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- Introduction: Euro highest against US dollar since March
- Full story: Bitter clash over recovery fund
- EU leaders to resume summit at 3pm UK time
- €350bn compromise on recovery fund on table
- Coronavirus – latest updates
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Back on Wall Street, the S&P 500 has now returned to its level on 31 December 2019, meaning it has recovered much of its Covid-19 losses.
The S&P 500 is up .03% right now YTD and for the first time since Feb 24.
Two Bank of England policymakers have updated MPs about the impact of Covid-19 on the UK economy, at their reappointment hearings today.
Chief economist Andy Haldane told the Treasury committee that there will “inevitably” be some long-term scarring of the economy as a result of the Covid crisis, including a hit to employment.
The two key channels through which scarring of the economy’s longer-term potential might arise is through reduced business investment and dynamism, hitting the stock of physical capital, and through high unemployment depleting the skills of the workforce and shrinking the stock of human capital.
In the MPC’s illustrative scenario published in May, it was assumed that scarring of businesses resulted in the productive capacity of the UK economy being persistently lower by around 1¼%. There was little assumed scarring of the labour market. In practice, there is the potential for scarring effects in the labour market – for example, if sectoral or skills mismatches between workers and companies make it difficult for people to find new jobs, raising the economy’s equilibrium rate of unemployment and lowering its productive potential. Whether the economy experiences scarring, through businesses or workers, will depend on the actions taken by firms, as well as on policy actions taken by Government.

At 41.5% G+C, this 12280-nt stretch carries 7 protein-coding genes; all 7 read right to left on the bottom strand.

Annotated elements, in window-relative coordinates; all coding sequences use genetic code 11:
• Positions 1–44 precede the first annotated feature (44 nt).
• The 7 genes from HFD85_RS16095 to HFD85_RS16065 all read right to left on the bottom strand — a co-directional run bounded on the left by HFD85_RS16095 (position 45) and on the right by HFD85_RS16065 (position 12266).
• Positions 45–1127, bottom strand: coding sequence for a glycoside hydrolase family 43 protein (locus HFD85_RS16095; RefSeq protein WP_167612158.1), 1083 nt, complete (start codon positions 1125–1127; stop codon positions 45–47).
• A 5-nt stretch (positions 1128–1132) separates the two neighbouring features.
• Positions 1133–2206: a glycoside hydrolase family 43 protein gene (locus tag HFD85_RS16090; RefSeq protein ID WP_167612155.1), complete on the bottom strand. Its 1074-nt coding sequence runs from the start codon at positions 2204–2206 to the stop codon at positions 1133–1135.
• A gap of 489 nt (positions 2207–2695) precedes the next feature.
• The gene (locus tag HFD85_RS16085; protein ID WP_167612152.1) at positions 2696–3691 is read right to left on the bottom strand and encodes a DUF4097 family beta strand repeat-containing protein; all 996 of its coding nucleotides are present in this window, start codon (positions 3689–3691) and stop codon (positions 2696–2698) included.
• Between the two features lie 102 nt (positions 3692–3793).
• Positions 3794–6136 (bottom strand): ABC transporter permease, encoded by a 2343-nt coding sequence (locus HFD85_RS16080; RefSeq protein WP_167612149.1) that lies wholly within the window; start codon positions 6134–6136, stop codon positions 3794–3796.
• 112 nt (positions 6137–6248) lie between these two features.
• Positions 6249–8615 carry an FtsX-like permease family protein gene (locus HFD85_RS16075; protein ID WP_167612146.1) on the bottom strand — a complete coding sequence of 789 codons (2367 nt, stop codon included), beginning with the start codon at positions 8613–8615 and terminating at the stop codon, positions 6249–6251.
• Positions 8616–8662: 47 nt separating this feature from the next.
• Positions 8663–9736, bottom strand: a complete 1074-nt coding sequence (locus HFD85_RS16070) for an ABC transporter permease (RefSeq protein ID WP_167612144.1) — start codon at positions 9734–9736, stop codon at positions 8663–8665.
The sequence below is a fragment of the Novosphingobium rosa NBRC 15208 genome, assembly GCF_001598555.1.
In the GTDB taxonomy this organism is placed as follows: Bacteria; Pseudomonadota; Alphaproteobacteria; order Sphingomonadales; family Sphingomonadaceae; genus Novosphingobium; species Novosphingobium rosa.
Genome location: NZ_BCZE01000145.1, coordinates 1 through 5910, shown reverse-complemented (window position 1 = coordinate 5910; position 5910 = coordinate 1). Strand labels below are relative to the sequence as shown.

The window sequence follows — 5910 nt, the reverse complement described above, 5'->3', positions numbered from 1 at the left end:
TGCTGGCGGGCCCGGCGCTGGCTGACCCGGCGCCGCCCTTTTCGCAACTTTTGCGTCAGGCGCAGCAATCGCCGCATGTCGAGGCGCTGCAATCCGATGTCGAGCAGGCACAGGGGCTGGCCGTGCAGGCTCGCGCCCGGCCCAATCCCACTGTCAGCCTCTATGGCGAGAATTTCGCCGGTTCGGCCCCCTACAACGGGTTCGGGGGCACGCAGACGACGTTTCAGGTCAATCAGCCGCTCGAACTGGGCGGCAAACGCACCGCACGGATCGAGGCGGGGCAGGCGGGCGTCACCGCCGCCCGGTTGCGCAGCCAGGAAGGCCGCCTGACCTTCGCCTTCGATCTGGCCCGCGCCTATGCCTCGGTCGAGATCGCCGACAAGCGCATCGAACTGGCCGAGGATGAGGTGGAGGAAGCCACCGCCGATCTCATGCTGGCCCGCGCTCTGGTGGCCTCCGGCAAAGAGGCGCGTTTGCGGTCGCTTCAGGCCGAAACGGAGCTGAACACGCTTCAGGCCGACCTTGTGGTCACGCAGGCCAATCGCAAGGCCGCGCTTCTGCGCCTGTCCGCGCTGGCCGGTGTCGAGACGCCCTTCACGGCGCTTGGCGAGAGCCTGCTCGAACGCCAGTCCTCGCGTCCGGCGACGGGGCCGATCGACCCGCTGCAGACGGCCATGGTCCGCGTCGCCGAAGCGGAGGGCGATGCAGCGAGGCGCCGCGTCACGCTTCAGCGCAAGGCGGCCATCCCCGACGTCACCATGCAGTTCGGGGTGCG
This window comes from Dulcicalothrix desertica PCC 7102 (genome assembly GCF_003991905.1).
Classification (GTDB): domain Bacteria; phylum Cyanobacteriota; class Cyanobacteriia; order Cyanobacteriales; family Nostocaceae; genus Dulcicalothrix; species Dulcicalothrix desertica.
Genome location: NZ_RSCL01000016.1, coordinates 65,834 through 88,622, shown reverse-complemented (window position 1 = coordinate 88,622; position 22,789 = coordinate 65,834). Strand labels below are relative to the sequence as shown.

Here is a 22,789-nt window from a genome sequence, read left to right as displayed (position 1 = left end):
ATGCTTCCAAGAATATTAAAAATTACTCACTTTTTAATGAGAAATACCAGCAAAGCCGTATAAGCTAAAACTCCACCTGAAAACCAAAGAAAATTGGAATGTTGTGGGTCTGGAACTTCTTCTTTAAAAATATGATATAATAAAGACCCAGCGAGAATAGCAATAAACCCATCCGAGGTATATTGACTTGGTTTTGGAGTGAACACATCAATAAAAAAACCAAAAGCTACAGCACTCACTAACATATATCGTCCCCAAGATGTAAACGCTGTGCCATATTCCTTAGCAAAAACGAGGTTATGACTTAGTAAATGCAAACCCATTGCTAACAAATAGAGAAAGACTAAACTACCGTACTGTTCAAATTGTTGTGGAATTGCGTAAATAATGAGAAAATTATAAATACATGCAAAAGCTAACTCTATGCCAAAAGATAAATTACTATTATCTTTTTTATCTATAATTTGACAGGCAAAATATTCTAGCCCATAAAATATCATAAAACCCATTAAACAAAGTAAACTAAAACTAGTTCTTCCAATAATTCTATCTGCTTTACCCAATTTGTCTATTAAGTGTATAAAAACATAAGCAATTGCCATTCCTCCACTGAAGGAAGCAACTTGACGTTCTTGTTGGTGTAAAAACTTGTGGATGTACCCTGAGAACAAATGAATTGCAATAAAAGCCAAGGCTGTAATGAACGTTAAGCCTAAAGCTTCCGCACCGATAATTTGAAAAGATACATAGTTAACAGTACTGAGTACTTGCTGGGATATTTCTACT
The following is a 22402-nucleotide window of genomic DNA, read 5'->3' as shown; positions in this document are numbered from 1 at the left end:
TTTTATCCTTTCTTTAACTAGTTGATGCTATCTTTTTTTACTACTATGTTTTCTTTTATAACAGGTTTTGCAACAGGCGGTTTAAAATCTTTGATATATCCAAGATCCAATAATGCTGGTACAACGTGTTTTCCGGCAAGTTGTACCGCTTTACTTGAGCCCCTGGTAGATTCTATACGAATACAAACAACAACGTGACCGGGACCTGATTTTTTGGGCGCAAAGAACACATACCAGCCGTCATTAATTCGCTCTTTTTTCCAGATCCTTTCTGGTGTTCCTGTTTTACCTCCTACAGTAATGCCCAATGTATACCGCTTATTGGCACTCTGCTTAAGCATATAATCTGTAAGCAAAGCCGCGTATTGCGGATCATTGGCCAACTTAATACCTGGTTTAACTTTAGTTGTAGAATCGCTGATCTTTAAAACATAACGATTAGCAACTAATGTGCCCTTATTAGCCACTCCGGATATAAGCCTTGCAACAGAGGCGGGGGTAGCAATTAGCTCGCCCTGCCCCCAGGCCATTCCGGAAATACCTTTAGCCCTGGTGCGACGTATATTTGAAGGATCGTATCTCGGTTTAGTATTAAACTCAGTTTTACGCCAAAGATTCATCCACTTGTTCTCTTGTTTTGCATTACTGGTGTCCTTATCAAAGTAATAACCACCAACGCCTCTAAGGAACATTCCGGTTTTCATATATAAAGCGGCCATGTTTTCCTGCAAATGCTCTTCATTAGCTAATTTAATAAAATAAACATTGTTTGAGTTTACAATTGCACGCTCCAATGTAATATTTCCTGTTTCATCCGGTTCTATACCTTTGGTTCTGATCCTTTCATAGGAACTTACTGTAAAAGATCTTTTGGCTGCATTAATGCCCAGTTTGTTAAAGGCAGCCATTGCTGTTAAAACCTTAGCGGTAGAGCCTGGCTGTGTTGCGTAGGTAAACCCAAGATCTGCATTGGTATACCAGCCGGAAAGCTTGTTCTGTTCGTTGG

Rather than a radical change, I think this shock could accelerate pre-existing technological trends; for example, more remote working, a switch to online retail, distance learning and more investment in artificial intelligence. Added to pre-existing climate change concerns, there may be a permanent shift away from long-distance air travel. These changes may have knock-on macroeconomic impacts. More remote work, e-commerce and distance learning could weight on the demand for and the rental price of commercial real estate.
The switch to online retail and greater AI could have implications for aggregate productivity, as well as driving changes in the share of income accruing to workers versus capital. Changes are also likely to depend on the success of policies put in place – countries have the opportunity to shape the nature of any turning point coming from the crisis.